growth; my closest friends compliment my personality and inspire me on a regular basis. For
example, one of my high school friends, a Type-A and well-read student, left his home in
Cupertino to attend the University of Warwick in England. He once told me that the secret to
living a fulfilled life is to never be ordinary. As simple as that statement may be, it completely
altered my perspective on how I should approach the course of my life; I regularly remind myself
that every minute is an opportunity to draw the line between a lost memory and a deeply
cherished one. Authenticity, I think, is an integral part of achieving a meaningful lifestyle
because it becomes difficult to measure what the next appropriate step is if one is not in touch
with oneself. However, staying true to one’s nature does not necessarily require sacrificing
privacy. It may be just the fact that again, my professional self is closely tied with my personal
identity, but I try to draw an ideal first impression upon every meeting – one that will allow me
to be remembered not for my strange accent, but rather for my character. When I return the
following day, my new acquaintance can match the sound of my name with kindness,
intelligence, and honesty. Authenticity can refer to stories from experience, which inevitably
bring up concerns over appropriate content, but I actually connect more with those who share
their knowledge with me. I attach the memory of their face to bits of the discussion that we had
over a number of topics, whether that be the beauty of languages or the allure of reality shows
for the general public. It is up to the occasion to decide where our thoughts lead.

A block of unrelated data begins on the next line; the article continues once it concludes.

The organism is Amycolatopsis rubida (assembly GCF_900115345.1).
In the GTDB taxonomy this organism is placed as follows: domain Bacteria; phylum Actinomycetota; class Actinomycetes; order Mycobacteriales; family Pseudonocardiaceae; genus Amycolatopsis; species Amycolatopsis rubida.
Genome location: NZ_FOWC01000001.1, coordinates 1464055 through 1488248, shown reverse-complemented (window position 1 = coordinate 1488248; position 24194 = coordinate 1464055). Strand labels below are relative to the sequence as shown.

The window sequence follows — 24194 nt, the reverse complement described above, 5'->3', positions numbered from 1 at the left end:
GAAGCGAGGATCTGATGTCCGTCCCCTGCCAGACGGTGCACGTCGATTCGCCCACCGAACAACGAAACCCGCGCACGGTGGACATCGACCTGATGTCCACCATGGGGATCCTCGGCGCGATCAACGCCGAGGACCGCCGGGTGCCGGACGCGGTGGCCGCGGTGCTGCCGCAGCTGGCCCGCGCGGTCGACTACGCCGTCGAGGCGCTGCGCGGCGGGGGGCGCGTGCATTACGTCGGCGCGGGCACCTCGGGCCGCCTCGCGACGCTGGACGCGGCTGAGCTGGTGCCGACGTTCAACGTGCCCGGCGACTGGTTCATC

The manner in which I express myself does not depend on who I am speaking with, but
the energy of the exchange. This may seem abstract, but it is the best way to describe how I
choose to voice my thoughts. For example, if the pacing of my colleague’s words are rushed, that
is a cue for me to respond with a complimentary tempo to not disturb the set rhythm so to speak
– generally, this means extracting the essential information from the given task in as little time as
possible or reserving my unrelated questions for later. On the other hand, when my desk mates
converse about more light-hearted topics, I swallow down my introverted tendencies and
welcome the unique energy of that particular conversation. In comparison to my first week, I not
only better understand the implicit cues for certain forms of communication (primarily email
versus addressing them out loud), but also have picked up on how each individual prefers to be
spoken to – whether that be keeping the formalities of an age difference or inviting them to eat
lunch together with little notice. Overall, I believe that I am still hesitant to mention my opinions
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in front of others since I have a limited background in luxury travel, but the basic foundation of
how I communicate has remained strong.